Clean Hydrogen Reserve Found In France Could Be The Solution To The World’s Renewable Woes


Beneath the earth’s surface in Northern France, an extraordinary discovery of millions of tons of pure hydrogen has ignited a fervor akin to a renewables gold rush. Hydrogen, despite being the most abundant element in the universe, typically exists in a combined state with other elements, such as oxygen. However, geological processes deep underground can lead to the creation of substantial pockets of hydrogen gas, comparable to the extraction of shale gas. This hydrogen can be harnessed to fuel airplanes, trains, heavy machinery, and steel production, with its combustion yielding only water as a direct emission.

The narrative capturing international energy headlines originated when Jacques Pironon and Phillipe De Donato, directors of research at France’s National Centre of Scientific Research, were utilizing advanced probes to assess methane reserves in the Lorraine Basin. Their findings unexpectedly unveiled a previously undiscovered hydrogen gas deposit at a depth of 3,300 feet (1,100 meters), registering a remarkable 20% hydrogen concentration—far surpassing typical conditions.

CNN has delineated the spectrum of hydrogen fuels, with “brown” hydrogen stemming from coal operations, lacking climate-friendly attributes. On the other hand, “green” hydrogen, produced through electrolysis powered by renewable energy, is environmentally favorable but currently limited and costly. Presently, pure hydrogen stands as the most promising solution for high-octane fuel demands in heavy machinery engaged in long-distance transportation.

The allure of geologic hydrogen, termed both “white” and “gold” hydrogen, has escalated dramatically, exemplified by the growing interest in Mali. In 1987, the village of Bourakébougou witnessed an unexpected explosion in a water well, leaving a driller with burns. The well remained capped until 2012 when Chapman Petroleum was enlisted to investigate the peculiar gas, which exhibited a blue hue in the daytime and a golden glow at night. Bourakébougou is now entirely powered by the 98% pure hydrogen from this deposit, marking the highest recorded purity.

Geoffrey Ellis, a geochemist at the US Geological Survey, embarked on hydrogen deposit studies following the Bourakébougou discovery. Initially skeptical about finding extractable deposits on land at accessible depths, he revised his stance after a 2018 paper on the Bourakébougou site sparked a rush among scientists and entrepreneurs eager to locate similar deposits and gain insights into their formation and optimal exploration locations.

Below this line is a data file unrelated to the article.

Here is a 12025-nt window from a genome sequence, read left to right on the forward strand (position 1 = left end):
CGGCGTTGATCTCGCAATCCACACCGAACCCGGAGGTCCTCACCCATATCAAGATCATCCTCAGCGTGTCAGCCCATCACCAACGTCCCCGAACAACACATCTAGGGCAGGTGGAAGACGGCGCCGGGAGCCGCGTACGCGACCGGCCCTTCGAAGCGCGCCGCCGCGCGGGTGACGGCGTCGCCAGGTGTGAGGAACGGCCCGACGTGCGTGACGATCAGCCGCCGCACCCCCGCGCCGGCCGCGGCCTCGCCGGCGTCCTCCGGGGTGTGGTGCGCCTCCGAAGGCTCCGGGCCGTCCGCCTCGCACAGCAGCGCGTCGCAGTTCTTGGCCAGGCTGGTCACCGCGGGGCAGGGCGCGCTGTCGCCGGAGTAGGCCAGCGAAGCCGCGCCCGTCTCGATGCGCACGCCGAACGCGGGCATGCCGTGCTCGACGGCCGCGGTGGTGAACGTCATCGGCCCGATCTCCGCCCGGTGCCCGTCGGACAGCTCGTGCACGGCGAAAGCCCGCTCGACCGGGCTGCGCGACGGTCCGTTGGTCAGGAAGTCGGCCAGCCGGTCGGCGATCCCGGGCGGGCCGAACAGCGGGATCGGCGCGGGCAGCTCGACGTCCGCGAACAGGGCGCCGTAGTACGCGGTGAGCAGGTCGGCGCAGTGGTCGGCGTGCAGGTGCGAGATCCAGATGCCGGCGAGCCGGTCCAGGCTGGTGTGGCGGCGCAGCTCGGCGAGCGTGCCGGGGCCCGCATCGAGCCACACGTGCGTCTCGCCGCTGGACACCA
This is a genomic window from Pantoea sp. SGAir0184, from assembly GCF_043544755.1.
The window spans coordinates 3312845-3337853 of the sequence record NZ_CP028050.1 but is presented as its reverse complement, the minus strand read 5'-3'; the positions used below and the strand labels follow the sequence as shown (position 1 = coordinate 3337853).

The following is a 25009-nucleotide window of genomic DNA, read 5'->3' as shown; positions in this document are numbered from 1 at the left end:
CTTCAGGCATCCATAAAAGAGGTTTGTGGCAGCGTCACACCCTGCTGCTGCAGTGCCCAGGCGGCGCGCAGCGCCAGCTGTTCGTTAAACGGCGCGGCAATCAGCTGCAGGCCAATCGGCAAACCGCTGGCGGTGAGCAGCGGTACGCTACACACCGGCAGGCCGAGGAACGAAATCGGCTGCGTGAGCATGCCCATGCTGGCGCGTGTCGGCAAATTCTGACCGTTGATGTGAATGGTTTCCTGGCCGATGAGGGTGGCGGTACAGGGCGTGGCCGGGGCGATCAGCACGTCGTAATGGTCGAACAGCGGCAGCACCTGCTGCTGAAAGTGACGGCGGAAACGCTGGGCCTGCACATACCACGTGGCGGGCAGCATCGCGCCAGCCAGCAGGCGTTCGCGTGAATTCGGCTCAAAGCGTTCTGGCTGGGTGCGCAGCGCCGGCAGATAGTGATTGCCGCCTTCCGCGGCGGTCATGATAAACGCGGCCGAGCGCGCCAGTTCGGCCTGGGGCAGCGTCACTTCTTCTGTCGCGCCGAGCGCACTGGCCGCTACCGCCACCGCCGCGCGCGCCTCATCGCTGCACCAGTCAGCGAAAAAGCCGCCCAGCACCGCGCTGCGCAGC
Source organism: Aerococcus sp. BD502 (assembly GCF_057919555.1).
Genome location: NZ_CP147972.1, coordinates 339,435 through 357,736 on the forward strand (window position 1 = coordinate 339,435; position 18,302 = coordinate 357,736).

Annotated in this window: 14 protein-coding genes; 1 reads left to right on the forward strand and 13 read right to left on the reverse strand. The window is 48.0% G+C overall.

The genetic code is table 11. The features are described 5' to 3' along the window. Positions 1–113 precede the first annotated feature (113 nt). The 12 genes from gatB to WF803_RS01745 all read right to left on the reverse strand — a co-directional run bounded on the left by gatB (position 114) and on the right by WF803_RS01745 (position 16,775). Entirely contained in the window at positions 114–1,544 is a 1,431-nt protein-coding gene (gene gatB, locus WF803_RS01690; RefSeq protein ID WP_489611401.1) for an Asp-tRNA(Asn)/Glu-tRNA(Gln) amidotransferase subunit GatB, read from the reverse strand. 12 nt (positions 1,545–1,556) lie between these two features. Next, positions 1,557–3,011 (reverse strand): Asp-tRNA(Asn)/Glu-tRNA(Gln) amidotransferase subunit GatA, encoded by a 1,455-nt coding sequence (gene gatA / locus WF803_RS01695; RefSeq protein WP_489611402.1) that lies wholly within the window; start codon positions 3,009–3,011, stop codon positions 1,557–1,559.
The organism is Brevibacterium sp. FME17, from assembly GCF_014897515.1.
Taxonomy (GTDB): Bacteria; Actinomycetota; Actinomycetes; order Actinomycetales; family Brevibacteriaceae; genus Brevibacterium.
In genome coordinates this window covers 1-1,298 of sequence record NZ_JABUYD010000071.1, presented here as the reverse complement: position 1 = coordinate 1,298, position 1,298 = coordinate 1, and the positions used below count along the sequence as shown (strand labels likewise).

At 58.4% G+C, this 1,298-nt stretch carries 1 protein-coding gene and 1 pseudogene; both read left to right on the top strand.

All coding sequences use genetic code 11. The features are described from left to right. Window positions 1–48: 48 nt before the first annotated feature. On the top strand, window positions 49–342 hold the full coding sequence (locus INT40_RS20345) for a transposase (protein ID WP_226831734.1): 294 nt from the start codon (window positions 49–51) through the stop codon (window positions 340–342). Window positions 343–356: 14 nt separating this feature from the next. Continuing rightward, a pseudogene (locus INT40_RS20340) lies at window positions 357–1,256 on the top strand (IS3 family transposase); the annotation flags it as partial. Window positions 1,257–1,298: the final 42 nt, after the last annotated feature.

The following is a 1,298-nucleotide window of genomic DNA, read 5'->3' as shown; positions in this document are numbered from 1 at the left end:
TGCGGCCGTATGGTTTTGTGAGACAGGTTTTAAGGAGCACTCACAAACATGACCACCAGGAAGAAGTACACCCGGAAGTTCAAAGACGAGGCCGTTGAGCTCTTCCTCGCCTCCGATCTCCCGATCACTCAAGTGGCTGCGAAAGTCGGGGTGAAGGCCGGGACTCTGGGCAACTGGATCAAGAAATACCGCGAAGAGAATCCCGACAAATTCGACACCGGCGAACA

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Ellis posits that there exists an immense reservoir of white hydrogen, potentially amounting to tens of billions of tons. Even a modest 1% extraction and production from this reserve could yield a substantial 500 million tons of hydrogen, sustaining energy needs for an impressive 200 years, according to his calculations.

“Most of this is almost certainly going to be in very small accumulations or very far offshore, or just too deep to actually be economic to produce,” he said when he spoke to CNN.

In the Lorraine Basin of France, once a bustling hub for European coal mining, De Donato and Pironon are embarking on a venture to delve 3,000 meters, equivalent to over 2 miles underground. Their objective is to evaluate the feasibility of extracting white hydrogen and determine the extent of its presence. Initial estimates suggest that at this depth, the purity of the hydrogen may rival that found in wells in Mali.

Collaborating with the energy company La Française de l’Énergie (FDE), the duo benefits from the company’s existing infrastructure, including wells, equipment, and operational licenses spread across a vast expanse in the Lorraine Basin’s Grand-Est Region. FDE has already taken the initiative by submitting an application for exclusive rights to utilize their shale gas wells for potential white hydrogen extraction. This strategic move could potentially obviate the need for new mining pits, streamlining the process if the sought-after white hydrogen is indeed present in the region.


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